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The Initial Coin Offering (ICO), Initial Exchange Offering (IEO), and With an increase in the usage of cryptocurrencies, many types of token keep popping up. Tokens can represent value, or... More Offering (STO) industries raised a total of $3.39 billion across 583 token sales in the first half of 2019. Although considerably down since 2018’s figures, ICOs continue to dominate over the newer forms of distributed crowdfunding.
Reports by Inwara and the Crypto Valley Association state that 69 percent of the $3.39 billion total raised by distributed crowdfunding efforts was contributed to ICO projects, 21 percent to IEOs, and 10 percent to more regulated STOs. Almost a third was raised by projects based in China -— Bitfinex’s $1 billion IEO accounting for all but $180 million of the invested total in the nation.
Projects from the USA raised 7.6 percent of the total, or $255 million. That being said, the United States market did account for the largest number of token offerings at 66. Closely following in terms of the number of projects were Singapore, the United Kingdom, China, and Estonia.
The reports also states that the amount of traditional venture funding in companies exploring blockchain technology is also declining. So far in 2019, $2.26 billion has been raised. This is only a fraction compared to the $4.19 billion and $3.25 billion in the first and second halves of 2018 respectively.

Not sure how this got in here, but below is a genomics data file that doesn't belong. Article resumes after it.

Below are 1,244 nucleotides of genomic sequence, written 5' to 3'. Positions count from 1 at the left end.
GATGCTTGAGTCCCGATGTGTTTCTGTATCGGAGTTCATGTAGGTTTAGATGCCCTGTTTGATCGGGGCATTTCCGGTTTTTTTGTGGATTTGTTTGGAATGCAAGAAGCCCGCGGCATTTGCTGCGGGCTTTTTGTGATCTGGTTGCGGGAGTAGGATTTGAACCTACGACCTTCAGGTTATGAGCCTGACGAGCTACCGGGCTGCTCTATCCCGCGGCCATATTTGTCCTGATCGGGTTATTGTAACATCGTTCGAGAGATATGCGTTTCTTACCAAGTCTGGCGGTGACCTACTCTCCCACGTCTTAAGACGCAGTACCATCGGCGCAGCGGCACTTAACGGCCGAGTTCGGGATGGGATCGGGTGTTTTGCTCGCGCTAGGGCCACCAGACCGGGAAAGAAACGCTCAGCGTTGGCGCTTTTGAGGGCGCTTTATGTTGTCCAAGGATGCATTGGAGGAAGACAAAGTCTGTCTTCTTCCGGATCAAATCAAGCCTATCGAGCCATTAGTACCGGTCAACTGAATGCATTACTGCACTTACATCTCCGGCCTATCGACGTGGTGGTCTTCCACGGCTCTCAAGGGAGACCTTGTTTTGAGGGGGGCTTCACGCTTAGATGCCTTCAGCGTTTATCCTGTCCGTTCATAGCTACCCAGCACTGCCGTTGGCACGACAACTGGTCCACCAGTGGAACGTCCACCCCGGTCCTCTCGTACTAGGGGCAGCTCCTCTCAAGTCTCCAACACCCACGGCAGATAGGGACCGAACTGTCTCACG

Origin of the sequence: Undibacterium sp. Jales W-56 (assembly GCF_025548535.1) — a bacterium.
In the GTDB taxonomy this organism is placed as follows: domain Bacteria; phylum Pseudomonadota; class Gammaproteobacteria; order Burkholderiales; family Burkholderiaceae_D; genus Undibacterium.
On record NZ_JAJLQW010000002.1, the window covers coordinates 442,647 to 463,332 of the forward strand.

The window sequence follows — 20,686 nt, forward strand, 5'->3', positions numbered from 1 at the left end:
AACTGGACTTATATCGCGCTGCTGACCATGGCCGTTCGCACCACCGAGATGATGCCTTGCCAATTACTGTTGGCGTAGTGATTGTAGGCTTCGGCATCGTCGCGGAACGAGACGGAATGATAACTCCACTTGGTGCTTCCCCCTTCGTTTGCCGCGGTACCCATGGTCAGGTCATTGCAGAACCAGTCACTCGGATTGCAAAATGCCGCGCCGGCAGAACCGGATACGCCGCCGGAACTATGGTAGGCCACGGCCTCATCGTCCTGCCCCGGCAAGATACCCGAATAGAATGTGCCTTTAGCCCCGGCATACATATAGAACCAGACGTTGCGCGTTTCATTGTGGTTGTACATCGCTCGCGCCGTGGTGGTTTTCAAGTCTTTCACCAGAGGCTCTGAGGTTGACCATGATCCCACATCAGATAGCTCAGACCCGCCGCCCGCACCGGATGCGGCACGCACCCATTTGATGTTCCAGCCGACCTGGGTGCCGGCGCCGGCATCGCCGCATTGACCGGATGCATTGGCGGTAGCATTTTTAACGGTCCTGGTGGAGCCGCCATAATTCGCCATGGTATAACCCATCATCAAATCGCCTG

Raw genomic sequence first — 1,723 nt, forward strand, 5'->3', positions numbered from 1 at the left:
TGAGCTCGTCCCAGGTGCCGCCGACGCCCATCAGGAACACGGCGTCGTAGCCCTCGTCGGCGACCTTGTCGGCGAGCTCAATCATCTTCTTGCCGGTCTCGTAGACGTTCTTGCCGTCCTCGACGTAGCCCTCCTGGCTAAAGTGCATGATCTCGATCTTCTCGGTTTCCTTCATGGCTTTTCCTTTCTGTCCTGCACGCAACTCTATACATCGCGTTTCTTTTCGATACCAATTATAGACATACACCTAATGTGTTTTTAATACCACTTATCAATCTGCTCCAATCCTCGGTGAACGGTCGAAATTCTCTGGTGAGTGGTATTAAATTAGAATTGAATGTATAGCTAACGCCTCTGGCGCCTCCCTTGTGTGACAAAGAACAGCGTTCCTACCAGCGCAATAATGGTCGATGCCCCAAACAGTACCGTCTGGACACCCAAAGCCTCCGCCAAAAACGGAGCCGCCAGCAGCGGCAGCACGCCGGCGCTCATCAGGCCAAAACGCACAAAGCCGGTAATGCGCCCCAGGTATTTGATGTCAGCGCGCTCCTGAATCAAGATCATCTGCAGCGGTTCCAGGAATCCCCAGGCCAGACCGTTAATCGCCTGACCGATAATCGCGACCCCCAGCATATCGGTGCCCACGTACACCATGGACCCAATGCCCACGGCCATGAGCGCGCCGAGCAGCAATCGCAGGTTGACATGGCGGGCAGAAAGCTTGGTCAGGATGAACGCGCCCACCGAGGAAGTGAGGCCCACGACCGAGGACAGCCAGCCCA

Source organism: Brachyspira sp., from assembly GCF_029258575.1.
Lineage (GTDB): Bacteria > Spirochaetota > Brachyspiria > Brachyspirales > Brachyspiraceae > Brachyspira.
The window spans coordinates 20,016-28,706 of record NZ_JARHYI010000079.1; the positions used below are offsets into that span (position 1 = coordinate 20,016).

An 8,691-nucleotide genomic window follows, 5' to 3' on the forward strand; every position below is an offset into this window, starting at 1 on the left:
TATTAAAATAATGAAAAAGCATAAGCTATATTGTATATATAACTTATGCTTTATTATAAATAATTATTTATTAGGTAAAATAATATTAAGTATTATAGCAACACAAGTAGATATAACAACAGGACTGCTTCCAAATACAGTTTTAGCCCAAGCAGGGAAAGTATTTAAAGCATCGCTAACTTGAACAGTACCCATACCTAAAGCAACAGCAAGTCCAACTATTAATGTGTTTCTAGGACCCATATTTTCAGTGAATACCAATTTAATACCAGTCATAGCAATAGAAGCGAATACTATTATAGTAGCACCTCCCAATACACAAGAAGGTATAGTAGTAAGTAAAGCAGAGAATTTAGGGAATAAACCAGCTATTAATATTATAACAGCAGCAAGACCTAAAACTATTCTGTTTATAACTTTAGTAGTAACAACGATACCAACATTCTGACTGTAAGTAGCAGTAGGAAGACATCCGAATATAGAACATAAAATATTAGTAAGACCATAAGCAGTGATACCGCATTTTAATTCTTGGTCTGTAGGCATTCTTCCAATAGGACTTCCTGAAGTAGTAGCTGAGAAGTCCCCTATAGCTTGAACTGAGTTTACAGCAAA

Inwara speculates as to why this might be the case:
“A plausible reason could be the current technological limitations of existing Blockchain technology which has still yet to provide scalable enterprise solutions.”
The figures certainly paint a picture of a picture of an industry in decline after the late-December 2017 ‘all-things-blockchain’ mania that briefly engulfed the planet. What’s more, a third digital token market analysis firm, Next Autonomous, warned followers to take the findings of the two reports with a proverbial pinch of salt.
Arguing that the figure is somewhat inflated based on the declining quality of data and issues with projects self-reporting figures, the firm states that the numbers are “suspicious.” It goes on to claim that a true figure would likely see the funds raised by tokenized crowdfunding efforts fall below those contributed by venture investors to blockchain-first companies.
Although the cryptocurrency market appears to be in the process of a revival since the pits of 2018, the same enthusiasm has evidently not returned to the various tokenized crowdfunding industries. The Crypto Valley reports speculate that the end of the so-called “crypto winter” has been brought about by increased interest in institutional investors in the space, as well as greater regulatory clarity.
It seems likely that this also explains the declining interest in unregulated ICOs, as well as the modest growth of STOs. Investments in the more regulatorily-compliant versions of the original distributed crowdfunding model have increased by 12 percent, with a total of $419 million contributed to projects.
Why do you think the number of ICOs has fallen so heavily in the last twelve months? Let’s hear your thoughts in the comments below.